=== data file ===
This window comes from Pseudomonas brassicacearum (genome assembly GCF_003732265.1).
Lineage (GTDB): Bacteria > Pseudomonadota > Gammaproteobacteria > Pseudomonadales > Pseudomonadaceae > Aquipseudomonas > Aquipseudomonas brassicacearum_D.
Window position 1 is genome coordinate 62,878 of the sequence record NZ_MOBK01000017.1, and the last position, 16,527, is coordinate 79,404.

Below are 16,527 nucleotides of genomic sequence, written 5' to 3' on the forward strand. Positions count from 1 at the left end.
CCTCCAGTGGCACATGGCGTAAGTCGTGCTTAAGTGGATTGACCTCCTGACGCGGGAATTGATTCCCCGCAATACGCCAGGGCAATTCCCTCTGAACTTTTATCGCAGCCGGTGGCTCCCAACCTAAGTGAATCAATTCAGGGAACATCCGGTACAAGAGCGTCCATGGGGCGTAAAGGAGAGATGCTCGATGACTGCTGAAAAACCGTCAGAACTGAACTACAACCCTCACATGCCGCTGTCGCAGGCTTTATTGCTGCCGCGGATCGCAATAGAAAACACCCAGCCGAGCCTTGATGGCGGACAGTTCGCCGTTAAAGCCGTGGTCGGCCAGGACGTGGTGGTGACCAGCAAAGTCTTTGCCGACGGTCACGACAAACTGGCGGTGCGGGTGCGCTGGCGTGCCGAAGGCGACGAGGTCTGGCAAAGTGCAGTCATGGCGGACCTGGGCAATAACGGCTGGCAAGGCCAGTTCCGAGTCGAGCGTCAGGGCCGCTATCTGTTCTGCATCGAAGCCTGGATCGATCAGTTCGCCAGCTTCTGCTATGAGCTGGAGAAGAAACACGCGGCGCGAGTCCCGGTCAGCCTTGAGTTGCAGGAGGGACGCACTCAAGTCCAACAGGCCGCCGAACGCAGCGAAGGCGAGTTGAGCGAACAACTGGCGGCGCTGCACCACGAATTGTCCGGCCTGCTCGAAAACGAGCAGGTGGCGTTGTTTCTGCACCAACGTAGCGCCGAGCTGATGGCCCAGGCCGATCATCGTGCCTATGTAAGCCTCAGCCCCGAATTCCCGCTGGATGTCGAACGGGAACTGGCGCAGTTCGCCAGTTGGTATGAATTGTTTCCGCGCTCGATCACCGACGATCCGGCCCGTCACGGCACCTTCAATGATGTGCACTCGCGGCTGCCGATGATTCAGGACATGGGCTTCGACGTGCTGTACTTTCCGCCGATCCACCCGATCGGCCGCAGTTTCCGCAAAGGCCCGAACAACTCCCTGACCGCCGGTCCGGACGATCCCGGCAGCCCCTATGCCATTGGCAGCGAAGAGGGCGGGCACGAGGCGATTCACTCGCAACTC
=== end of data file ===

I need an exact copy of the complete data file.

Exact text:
This window comes from Pseudomonas brassicacearum (genome assembly GCF_003732265.1).
Lineage (GTDB): Bacteria > Pseudomonadota > Gammaproteobacteria > Pseudomonadales > Pseudomonadaceae > Aquipseudomonas > Aquipseudomonas brassicacearum_D.
Window position 1 is genome coordinate 62,878 of the sequence record NZ_MOBK01000017.1, and the last position, 16,527, is coordinate 79,404.

Below are 16,527 nucleotides of genomic sequence, written 5' to 3' on the forward strand. Positions count from 1 at the left end.
CCTCCAGTGGCACATGGCGTAAGTCGTGCTTAAGTGGATTGACCTCCTGACGCGGGAATTGATTCCCCGCAATACGCCAGGGCAATTCCCTCTGAACTTTTATCGCAGCCGGTGGCTCCCAACCTAAGTGAATCAATTCAGGGAACATCCGGTACAAGAGCGTCCATGGGGCGTAAAGGAGAGATGCTCGATGACTGCTGAAAAACCGTCAGAACTGAACTACAACCCTCACATGCCGCTGTCGCAGGCTTTATTGCTGCCGCGGATCGCAATAGAAAACACCCAGCCGAGCCTTGATGGCGGACAGTTCGCCGTTAAAGCCGTGGTCGGCCAGGACGTGGTGGTGACCAGCAAAGTCTTTGCCGACGGTCACGACAAACTGGCGGTGCGGGTGCGCTGGCGTGCCGAAGGCGACGAGGTCTGGCAAAGTGCAGTCATGGCGGACCTGGGCAATAACGGCTGGCAAGGCCAGTTCCGAGTCGAGCGTCAGGGCCGCTATCTGTTCTGCATCGAAGCCTGGATCGATCAGTTCGCCAGCTTCTGCTATGAGCTGGAGAAGAAACACGCGGCGCGAGTCCCGGTCAGCCTTGAGTTGCAGGAGGGACGCACTCAAGTCCAACAGGCCGCCGAACGCAGCGAAGGCGAGTTGAGCGAACAACTGGCGGCGCTGCACCACGAATTGTCCGGCCTGCTCGAAAACGAGCAGGTGGCGTTGTTTCTGCACCAACGTAGCGCCGAGCTGATGGCCCAGGCCGATCATCGTGCCTATGTAAGCCTCAGCCCCGAATTCCCGCTGGATGTCGAACGGGAACTGGCGCAGTTCGCCAGTTGGTATGAATTGTTTCCGCGCTCGATCACCGACGATCCGGCCCGTCACGGCACCTTCAATGATGTGCACTCGCGGCTGCCGATGATTCAGGACATGGGCTTCGACGTGCTGTACTTTCCGCCGATCCACCCGATCGGCCGCAGTTTCCGCAAAGGCCCGAACAACTCCCTGACCGCCGGTCCGGACGATCCCGGCAGCCCCTATGCCATTGGCAGCGAAGAGGGCGGGCACGAGGCGATTCACTCGCAACTC